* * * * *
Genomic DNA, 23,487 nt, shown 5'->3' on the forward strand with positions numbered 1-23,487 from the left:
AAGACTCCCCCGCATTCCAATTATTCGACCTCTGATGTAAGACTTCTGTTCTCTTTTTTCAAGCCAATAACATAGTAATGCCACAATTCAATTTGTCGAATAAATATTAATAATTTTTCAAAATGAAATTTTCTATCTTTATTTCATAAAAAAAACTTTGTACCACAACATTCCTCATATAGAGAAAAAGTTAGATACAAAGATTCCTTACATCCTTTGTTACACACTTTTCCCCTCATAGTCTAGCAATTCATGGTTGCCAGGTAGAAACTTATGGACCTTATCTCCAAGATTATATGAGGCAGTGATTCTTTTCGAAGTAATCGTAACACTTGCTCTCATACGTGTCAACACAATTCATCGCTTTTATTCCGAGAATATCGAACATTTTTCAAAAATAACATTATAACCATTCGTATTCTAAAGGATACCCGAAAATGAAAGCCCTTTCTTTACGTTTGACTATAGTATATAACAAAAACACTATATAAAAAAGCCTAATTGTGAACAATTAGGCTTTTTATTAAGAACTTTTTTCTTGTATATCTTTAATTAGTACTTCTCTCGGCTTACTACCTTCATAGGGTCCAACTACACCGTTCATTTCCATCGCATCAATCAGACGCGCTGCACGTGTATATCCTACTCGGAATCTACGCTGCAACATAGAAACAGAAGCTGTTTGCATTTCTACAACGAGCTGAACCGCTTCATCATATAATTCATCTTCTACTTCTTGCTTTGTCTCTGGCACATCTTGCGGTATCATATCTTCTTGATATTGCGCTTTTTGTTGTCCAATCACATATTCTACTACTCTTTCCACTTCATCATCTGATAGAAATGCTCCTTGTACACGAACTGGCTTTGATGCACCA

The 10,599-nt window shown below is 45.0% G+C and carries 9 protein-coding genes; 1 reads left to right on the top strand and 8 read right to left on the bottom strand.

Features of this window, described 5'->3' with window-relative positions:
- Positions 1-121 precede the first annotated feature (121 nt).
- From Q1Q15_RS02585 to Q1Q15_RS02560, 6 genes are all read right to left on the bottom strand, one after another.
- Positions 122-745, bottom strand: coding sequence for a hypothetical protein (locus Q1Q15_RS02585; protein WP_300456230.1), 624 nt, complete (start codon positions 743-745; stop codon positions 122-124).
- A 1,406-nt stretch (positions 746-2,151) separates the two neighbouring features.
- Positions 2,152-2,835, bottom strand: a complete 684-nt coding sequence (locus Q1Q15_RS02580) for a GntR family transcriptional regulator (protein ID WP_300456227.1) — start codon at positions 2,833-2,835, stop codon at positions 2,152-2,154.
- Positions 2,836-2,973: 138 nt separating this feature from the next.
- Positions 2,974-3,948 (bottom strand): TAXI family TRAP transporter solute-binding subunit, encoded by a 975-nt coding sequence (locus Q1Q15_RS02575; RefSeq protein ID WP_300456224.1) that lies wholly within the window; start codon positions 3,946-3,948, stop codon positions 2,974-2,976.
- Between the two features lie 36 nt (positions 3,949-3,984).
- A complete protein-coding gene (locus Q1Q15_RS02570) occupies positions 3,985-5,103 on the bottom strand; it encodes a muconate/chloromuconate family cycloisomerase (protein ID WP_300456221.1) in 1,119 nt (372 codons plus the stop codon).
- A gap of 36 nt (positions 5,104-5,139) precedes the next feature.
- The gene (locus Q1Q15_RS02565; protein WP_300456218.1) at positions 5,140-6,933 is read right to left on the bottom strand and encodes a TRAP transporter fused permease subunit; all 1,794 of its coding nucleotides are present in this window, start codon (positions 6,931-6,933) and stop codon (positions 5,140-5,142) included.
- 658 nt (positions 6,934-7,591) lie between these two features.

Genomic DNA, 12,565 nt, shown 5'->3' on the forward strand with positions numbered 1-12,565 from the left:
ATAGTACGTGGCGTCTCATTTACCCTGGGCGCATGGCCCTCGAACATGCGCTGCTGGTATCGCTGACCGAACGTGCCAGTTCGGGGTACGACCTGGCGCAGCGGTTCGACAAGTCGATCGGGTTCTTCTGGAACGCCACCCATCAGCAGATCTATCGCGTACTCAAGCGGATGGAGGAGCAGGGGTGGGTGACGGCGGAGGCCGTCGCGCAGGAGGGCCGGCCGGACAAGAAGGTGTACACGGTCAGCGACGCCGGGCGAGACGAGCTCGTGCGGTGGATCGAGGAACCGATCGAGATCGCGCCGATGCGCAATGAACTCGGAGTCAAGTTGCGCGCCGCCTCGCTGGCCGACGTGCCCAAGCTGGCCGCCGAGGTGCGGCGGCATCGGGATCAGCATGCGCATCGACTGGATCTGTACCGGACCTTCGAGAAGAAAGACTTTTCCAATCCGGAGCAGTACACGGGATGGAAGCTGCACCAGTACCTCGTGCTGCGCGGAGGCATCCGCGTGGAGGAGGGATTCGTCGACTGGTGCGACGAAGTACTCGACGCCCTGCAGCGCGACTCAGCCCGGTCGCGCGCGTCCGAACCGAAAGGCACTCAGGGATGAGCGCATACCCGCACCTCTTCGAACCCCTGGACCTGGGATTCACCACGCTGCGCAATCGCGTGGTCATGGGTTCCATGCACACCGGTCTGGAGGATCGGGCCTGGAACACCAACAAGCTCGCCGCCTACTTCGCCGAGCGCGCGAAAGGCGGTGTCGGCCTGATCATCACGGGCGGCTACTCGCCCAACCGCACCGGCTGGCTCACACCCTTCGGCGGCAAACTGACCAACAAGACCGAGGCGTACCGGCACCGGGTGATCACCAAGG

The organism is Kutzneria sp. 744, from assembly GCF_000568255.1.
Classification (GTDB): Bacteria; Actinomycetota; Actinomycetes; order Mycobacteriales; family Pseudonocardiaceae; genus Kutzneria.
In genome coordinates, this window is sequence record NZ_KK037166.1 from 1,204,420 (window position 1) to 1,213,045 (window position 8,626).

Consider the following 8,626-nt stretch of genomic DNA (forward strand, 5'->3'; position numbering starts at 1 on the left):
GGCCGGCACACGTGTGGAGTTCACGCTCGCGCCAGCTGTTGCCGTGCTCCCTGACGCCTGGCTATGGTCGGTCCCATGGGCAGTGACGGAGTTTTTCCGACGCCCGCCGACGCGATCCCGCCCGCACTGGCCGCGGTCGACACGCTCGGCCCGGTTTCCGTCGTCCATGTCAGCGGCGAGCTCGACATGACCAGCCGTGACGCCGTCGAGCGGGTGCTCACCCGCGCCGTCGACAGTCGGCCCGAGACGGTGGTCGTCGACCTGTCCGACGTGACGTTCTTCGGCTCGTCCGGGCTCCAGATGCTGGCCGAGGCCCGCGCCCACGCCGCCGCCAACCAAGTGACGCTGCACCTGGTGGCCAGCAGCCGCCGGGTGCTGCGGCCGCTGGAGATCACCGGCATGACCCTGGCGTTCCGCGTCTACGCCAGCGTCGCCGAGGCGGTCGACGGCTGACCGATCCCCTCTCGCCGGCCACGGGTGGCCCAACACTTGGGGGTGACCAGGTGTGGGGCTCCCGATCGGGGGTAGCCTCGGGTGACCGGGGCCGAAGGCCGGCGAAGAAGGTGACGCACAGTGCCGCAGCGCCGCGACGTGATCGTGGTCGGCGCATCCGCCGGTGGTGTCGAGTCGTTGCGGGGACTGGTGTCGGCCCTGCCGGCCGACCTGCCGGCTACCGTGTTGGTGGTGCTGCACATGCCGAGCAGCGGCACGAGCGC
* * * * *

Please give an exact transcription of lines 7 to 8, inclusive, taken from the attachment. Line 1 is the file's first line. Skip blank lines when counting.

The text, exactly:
- Positions 122-745, bottom strand: coding sequence for a hypothetical protein (locus Q1Q15_RS02585; protein WP_300456230.1), 624 nt, complete (start codon positions 743-745; stop codon positions 122-124).
- A 1,406-nt stretch (positions 746-2,151) separates the two neighbouring features.